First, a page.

Al Smith : biography
Alfred Emanuel "Al" Smith (December 30, 1873 – October 4, 1944) was an American statesman who was elected Governor of New York four times and was the Democratic U.S. presidential candidate in 1928. He was the foremost urban leader of the efficiency-oriented Progressive Movement and was noted for achieving a wide range of reforms as governor in the 1920s. He was also linked to the notorious Tammany Hall machine that controlled Manhattan politics; was a strong opponent of Prohibition and was the first Roman Catholic nominee for President. His candidacy mobilized Catholic votes—especially women who previously had not voted. It also mobilized the anti-Catholic vote, which was strongest in the South.
As a committed "wet" (anti-Prohibition) candidate, he attracted millions of voters of all backgrounds, particularly those concerned about the corruption and lawlessness brought about by the Eighteenth Amendment.Daniel Okrent, Last Call, 2010. However, he was feared among Protestants, including German Lutherans and Southern Baptists, who believed the Catholic Church and that Pope Pius XI would dictate his policies. Most importantly, this was a time of national prosperity under a Republican Presidency, and Smith lost in a landslide to Republican Herbert Hoover. Four years later Smith sought the 1932 nomination but was defeated by his former ally and successor as New York Governor Franklin D. Roosevelt. Smith entered business in New York City and became an increasingly vocal opponent of Roosevelt’s New Deal.
Smith was born and raised in the Fourth Ward on the Lower East Side of Manhattan and it was here he would spend his entire life. His mother Catherine Mulvihill’s parents, Maria Marsh and Thomas Mulvihill, were from County Westmeath, Ireland,. His father, Alfred Emanuele Ferraro, took the name Alfred E. Smith (‘ferraro’ means ‘blacksmith’ or ‘smith’ in Italian). The elder Alfred was the son of Italian and Germanhttps://familysearch.org/pal:/MM9.3.1/TH-1942-25847-12175-45?cc=1937366&wc=M99Q-NSQ:723368583 immigrants. Al was their first son. His father, a widower with a daughter, served with the 11th New York Fire Zouaves in the opening months of the Civil War.
Al Smith grew up in the Gilded Age as New York itself matured. The Brooklyn Bridge was being constructed nearby. "The Brooklyn Bridge and I grew up together," Smith would later recall.Slayton (2001), p. 16 His four grandparents were Irish, German, Italian, and Anglo-Irish,Josephsons 1969 but Smith identified with the Irish American community and became its leading spokesman in the 1920s.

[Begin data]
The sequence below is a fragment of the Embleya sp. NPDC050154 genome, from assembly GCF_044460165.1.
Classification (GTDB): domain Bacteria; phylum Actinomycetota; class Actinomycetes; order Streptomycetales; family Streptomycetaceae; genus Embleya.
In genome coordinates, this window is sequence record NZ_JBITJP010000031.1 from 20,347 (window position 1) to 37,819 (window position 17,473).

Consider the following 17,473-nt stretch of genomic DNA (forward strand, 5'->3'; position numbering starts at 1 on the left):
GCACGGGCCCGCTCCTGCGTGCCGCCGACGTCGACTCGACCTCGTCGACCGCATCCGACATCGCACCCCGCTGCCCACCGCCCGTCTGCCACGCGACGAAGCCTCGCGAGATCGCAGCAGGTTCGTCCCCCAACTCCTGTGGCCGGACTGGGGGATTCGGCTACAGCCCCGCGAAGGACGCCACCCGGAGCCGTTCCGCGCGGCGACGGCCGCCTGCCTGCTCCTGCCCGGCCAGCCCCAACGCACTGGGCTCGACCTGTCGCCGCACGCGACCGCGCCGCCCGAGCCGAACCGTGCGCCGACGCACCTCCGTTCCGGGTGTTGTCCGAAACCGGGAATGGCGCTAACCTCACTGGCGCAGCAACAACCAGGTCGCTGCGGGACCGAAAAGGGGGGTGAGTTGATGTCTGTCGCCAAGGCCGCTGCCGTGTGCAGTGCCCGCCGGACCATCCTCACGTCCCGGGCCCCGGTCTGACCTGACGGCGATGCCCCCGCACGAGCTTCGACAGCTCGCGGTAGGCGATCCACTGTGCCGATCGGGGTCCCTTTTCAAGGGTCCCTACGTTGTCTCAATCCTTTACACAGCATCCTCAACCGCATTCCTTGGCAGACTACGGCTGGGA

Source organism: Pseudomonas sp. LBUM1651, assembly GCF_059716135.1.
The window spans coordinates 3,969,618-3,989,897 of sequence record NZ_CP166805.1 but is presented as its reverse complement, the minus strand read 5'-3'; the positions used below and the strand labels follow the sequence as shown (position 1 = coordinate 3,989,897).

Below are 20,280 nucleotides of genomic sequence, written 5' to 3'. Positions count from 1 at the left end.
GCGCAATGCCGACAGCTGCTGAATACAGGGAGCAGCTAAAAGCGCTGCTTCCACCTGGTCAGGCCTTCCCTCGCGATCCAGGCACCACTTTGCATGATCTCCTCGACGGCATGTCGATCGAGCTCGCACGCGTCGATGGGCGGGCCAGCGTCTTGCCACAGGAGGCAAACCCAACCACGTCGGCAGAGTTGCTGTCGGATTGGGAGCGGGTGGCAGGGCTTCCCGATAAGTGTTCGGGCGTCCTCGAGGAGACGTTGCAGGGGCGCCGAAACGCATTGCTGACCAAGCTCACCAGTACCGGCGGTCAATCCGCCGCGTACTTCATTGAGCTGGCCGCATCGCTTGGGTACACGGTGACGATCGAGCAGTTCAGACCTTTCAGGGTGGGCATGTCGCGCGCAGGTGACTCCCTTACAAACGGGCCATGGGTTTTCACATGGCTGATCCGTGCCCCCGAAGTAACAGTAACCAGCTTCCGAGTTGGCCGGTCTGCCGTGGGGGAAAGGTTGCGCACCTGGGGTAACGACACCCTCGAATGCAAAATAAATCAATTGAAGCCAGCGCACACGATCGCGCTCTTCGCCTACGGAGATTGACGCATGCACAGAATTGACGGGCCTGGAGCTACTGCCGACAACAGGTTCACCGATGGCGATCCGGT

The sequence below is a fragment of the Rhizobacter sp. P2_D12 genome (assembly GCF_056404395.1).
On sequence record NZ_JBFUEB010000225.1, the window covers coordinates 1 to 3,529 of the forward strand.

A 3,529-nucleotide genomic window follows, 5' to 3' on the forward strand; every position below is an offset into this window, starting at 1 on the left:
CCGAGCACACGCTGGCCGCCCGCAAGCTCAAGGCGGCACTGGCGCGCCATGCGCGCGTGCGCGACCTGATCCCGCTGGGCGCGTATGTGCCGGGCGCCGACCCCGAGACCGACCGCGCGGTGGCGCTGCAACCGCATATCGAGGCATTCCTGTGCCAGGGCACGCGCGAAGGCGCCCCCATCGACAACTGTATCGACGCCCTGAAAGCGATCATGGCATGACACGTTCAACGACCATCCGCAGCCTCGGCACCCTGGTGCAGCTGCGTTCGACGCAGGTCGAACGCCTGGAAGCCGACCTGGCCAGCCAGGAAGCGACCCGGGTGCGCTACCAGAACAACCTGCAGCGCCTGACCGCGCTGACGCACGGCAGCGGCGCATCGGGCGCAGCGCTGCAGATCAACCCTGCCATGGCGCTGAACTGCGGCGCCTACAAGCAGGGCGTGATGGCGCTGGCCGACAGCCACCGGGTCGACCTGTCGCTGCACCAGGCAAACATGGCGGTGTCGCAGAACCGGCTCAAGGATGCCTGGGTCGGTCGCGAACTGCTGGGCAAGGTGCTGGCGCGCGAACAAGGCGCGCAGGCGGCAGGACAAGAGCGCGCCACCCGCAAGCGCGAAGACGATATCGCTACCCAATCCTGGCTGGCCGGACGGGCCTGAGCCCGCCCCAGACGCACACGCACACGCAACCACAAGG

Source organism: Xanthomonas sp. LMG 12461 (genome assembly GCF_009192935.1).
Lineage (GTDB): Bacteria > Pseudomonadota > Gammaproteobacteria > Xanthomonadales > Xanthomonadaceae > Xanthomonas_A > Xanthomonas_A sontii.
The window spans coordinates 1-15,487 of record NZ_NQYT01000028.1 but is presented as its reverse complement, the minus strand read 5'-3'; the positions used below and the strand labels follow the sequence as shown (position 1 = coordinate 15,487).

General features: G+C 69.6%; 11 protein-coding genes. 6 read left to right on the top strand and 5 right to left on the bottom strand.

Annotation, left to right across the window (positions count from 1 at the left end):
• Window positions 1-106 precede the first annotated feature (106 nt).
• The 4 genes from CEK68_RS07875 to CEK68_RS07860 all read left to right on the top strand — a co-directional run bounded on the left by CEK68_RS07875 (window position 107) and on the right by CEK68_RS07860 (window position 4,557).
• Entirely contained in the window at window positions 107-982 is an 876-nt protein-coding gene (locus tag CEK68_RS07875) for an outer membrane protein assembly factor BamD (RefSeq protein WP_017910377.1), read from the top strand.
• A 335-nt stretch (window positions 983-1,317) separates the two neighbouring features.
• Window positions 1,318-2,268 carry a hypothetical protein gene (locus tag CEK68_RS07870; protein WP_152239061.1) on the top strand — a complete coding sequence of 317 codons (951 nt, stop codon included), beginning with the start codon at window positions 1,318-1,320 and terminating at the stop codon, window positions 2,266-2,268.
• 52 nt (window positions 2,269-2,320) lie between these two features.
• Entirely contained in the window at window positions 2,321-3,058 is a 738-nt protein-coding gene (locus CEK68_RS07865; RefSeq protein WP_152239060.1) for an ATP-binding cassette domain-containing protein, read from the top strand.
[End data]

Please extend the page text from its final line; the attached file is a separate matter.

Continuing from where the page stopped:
His father, Alfred, a Civil War veteran who owned a small trucking firm, died when the boy was 13; at 14 he had to drop out of St. James parochial school to help support the family, working at a fish market for seven years. Prior to his dropping out of school, he spent time as an altar boy. He never attended high school or college and claimed he learned about people by studying them at the Fulton Fish Market, where he worked for $12 per week. On May 6, 1900, Al Smith married Catherine Ann Dunn, with whom he had five children.Slayton 2001
In his political career, Smith traded on his working-class beginnings, identifying himself with immigrants and campaigning as a man of the people. Although indebted to the Tammany Hall political machine, particularly to its boss, "Silent" Charlie Murphy, he remained untarnished by corruption and worked for the passage of progressive legislation. It was during his early unofficial jobs with Tammany Hall that he gained notoriety as an excellent speaker.
Smith’s first political job was in 1895 as an investigator in the office of the Commissioner of Jurors as appointed by Tammany Hall. In 1903 he was elected to the New York State Assembly. After being approached by Frances Perkins, he sought to improve the conditions of factory workers. He served as vice chairman of the commission appointed to investigate factory conditions after 146 workers died in the 1911 Triangle Shirtwaist Factory fire. Meeting the families of the deceased Triangle factory workers left a strong impression on him, and together with Perkins, Smith crusaded against dangerous and unhealthy workplace conditions and championed corrective legislation. In 1911 the Democrats obtained a majority of seats in the State Assembly. Smith became chairman of the powerful Ways and Means Committee. In 1912, following the loss of the majority, he became the minority leader. When the Democrats reclaimed the majority in the next election, he was elected Speaker for the 1913 session. He became minority leader again in 1914 when the Republicans reclaimed the majority and remained in that position until 1915, when he was elected sheriff of New York County. By now he was a leader of the Progressive movement in New York City and state. His campaign manager and top aide was Belle Moskowitz, a daughter of Prussian-Jewish immigrants.